There are many powerhouse companies worldwide that attribute some of their growth and success to having a public Application Programming Interface (API). Companies like Dropbox, Facebook, Twitter and Foursquare have all benefitted from having public APIs and can attest to the fact that an API is powerful user/customer acquisition tool. Also, APIs form an important technology framework for companies that utilise them to solve other problems.

Companies that own the base API become relied upon by hundreds of thousands, if not millions, of businesses whose business models can boom or bust on the back of tweaks or changes to the ‘mother’ company’s API. A simple change in the ability to access an API can cause a crushing blow to any startup. For example, Meerkat, a live video streaming application, was heavily affected when Twitter decided to choke off access to its API, following the acquisition of Meerkat’s competitor Periscope.

For those who are unfamiliar with APIs, at its most basic level, an API allows applications to talk to each other – it’s essentially software talking to software. An example is how mobile devices connect to services like Facebook or Twitter; they are using APIs to ‘talk’ to those services. APIs power websites, mobile apps and devices; and today, everyone is using APIs simply by having a smartphone. In fact, we use so many APIs that half the time we don’t even realise that we are doing so.

“APIs are really the digital glue that connects all these different services to one another,” says Frank Arrigo, Chief API Evangelist for Telstra.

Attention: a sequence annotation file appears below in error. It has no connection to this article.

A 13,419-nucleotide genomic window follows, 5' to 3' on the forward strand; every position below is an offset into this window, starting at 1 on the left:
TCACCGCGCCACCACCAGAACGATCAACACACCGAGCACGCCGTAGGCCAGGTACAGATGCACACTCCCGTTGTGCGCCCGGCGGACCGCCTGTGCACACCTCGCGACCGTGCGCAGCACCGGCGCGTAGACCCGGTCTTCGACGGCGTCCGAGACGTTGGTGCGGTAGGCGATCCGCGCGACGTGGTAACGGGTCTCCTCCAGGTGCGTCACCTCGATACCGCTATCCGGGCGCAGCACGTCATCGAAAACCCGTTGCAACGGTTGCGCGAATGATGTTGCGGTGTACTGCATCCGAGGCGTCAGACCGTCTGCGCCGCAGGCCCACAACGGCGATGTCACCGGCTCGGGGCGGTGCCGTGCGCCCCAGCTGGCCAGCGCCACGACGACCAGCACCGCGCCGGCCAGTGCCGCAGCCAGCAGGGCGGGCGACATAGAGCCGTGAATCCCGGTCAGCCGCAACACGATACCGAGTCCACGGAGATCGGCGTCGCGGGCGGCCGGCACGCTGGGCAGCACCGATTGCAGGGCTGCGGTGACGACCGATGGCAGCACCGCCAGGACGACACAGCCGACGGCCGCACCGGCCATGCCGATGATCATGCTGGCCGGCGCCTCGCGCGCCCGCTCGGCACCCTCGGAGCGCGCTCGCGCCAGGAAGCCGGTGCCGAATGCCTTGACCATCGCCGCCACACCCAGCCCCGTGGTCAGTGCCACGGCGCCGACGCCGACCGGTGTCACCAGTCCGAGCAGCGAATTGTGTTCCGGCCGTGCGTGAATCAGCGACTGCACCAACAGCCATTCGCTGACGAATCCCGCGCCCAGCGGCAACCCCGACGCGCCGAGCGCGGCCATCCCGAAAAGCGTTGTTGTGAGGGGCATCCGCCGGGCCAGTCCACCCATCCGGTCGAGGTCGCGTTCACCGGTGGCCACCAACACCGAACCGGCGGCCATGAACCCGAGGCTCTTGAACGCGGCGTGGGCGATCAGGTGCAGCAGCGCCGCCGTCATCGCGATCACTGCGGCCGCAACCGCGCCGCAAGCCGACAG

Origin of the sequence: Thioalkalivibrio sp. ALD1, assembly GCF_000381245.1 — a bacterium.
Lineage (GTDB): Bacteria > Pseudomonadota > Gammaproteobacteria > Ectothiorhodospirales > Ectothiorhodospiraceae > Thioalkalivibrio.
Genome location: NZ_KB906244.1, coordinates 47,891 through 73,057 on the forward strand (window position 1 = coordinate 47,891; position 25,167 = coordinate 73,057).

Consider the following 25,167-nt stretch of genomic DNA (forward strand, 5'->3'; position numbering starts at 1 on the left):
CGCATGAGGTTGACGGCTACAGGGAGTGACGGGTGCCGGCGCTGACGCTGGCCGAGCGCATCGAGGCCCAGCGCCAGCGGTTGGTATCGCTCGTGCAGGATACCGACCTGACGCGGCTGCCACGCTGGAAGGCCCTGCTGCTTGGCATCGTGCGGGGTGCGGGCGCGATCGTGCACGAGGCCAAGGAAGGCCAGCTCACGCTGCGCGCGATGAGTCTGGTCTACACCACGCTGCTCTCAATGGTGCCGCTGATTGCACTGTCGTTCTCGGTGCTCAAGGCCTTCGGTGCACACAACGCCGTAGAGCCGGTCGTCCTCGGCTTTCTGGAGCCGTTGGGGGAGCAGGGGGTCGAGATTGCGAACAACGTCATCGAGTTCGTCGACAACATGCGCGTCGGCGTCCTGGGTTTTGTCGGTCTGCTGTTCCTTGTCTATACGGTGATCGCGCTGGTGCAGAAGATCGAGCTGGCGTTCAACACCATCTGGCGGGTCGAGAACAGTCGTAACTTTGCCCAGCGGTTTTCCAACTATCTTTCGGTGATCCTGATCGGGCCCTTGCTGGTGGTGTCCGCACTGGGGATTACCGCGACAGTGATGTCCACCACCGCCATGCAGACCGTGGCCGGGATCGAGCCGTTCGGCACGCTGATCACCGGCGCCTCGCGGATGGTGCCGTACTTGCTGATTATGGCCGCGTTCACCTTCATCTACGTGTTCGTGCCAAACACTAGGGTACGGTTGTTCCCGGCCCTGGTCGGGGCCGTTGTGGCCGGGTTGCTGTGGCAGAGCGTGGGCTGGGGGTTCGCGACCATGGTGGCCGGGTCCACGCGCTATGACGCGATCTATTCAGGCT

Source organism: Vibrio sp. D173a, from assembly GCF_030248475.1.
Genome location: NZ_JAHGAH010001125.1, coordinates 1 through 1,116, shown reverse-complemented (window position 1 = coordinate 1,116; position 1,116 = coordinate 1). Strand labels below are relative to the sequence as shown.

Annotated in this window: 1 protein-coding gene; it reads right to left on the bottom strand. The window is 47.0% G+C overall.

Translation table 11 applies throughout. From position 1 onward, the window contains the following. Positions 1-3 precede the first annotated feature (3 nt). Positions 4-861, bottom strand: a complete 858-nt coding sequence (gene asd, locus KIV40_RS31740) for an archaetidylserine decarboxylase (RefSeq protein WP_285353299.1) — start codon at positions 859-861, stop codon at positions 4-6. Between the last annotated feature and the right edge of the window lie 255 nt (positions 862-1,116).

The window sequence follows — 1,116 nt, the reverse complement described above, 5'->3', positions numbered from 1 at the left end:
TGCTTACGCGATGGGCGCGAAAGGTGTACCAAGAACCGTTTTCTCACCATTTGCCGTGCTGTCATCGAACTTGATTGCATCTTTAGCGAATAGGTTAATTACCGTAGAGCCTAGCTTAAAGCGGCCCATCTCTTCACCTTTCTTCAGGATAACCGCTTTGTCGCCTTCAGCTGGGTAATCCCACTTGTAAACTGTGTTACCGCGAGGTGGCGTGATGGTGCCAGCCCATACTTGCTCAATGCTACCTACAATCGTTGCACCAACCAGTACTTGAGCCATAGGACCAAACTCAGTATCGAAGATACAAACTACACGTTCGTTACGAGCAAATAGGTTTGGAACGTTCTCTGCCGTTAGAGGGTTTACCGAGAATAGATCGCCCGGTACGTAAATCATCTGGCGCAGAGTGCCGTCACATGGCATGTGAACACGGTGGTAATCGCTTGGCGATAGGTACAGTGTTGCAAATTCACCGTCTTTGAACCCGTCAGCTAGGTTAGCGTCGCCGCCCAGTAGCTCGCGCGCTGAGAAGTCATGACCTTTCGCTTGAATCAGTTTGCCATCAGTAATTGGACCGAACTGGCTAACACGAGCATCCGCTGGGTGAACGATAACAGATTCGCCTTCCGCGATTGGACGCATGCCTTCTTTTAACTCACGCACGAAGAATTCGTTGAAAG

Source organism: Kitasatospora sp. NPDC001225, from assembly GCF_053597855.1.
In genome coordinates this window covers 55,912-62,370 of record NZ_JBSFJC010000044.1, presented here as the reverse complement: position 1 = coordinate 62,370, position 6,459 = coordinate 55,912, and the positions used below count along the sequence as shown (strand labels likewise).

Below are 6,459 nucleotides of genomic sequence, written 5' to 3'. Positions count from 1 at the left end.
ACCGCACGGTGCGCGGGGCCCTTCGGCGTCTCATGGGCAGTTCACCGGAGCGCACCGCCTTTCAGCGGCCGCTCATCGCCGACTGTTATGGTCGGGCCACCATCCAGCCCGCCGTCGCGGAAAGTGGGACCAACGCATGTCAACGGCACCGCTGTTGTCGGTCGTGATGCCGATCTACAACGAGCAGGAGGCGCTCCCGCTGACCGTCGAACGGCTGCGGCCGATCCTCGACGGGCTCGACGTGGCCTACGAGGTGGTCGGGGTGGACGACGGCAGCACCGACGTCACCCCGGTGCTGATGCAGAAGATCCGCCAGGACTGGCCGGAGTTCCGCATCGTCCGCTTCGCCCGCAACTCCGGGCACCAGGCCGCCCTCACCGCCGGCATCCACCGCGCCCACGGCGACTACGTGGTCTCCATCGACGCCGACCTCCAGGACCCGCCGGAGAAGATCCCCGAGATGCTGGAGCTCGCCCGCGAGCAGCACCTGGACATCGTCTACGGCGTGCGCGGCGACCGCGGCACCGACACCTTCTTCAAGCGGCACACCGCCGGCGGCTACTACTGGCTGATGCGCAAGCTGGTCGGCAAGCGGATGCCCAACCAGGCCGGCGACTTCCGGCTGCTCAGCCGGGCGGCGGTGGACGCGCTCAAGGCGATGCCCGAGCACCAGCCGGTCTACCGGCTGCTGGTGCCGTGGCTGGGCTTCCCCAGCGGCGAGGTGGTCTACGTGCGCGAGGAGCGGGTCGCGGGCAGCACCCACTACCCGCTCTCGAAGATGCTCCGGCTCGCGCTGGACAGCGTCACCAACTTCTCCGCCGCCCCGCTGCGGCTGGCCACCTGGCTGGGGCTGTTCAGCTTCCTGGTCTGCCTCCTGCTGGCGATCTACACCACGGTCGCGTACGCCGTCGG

Accounting software startup and Dropbox partner Xero is an example of a relatively new company that has been able to scale globally by having a public API. Over 300 organisations have built entire companies or features off the back of Xero’s API, and in turn, these companies have been pivotal to Xero’s growth to over 500,000 subscribers.

Similarly, many Australian startups are taking advantage of the Dropbox API - using it to enable their platforms to scale faster and service customers in a more efficient manner. For example, image editing startup Snap Disco uses Dropbox’s API to allow customers to quickly upload images they want touched up directly into its backend system.

There are over 100,000 companies that rely on Dropbox for Business to securely store and share important information; and there are more than 300,000 app integrations that exist to support custom workflows such as the one Snap Disco uses.

Companies like Dropbox have been designed to drive users to integrate a particular feature or set of features from their platform into the everyday operations of the companies they have founded.

Inevitably using the Dropbox API allows startups to become ‘stickier’ products and leverage the large base of users that Dropbox has. When startups use APIs, it immediately builds trust; customers are compelled to engage with services that have features they are already accustomed to using.